Are you Jamaican, do you live in Jamaica?
A.G. Baker
11

AG,

I’m not Jamaican, nor live there, and do not feign to be Jamaican. I’ve been several times and worked with many, many reggae musicians, but my perspective is simply that of a (hopefully educated) reggae fan and, as such, would be curious to know what you find scandalous and misinformed, as I researched and fact-checked what I could find.

I’m delighted to hear that reggae in Jamaica is alive and well, as is the unique and wonderful culture that birthed it. But, again, my perspective is that reggae music — at one time — was very, very big and very, very distinctive. I don’t argue that there is much to like about dancehall; what I say it has moved beyond the musical form many know as “reggae.” I think that’s a fair statement; if not dead, that sound is a rare bird today, although, as you say, there is much new music to listen to as well. It matters not whether I consent or like it; that’s why I did not make value judgements on the music in those terms.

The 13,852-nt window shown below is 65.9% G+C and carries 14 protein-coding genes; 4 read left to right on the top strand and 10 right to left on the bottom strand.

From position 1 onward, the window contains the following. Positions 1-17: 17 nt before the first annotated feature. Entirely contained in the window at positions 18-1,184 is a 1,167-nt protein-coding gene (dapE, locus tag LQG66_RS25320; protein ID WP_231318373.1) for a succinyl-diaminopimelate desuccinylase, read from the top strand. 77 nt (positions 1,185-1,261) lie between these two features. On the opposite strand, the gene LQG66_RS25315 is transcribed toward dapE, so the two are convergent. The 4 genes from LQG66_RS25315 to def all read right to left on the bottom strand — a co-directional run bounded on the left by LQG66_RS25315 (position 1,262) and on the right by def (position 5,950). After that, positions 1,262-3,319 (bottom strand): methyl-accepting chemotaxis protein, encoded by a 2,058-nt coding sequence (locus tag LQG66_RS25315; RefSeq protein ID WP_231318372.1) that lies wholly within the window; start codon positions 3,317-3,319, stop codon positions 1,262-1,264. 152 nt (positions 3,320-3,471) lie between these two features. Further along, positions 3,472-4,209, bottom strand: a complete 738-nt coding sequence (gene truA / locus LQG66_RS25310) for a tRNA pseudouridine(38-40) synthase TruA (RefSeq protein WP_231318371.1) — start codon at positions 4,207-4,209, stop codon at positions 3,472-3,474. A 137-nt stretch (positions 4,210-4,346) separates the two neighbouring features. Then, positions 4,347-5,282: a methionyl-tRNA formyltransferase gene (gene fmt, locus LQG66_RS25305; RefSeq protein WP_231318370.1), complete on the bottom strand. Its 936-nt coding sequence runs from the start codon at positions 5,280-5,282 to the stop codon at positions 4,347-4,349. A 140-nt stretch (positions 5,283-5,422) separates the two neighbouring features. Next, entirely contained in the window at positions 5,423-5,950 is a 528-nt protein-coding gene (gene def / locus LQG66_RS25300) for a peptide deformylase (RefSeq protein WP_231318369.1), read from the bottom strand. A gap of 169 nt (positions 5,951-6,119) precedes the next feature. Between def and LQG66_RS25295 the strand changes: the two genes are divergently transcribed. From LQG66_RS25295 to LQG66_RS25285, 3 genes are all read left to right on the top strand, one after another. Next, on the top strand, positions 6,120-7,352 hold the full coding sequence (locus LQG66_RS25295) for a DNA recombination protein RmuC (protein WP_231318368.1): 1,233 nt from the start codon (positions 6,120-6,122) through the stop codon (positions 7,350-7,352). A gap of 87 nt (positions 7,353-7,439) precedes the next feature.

Yes, music is always evolving, and yes, it leaves much behind as it moves forward. But forward is always, always and perhaps only way we can move.

Thanks so much for reading and more importantly, offering your perspective. I really enjoyed your piece!

SteveJ

One clap, two clap, three clap, forty?

By clapping more or less, you can signal to us which stories really stand out.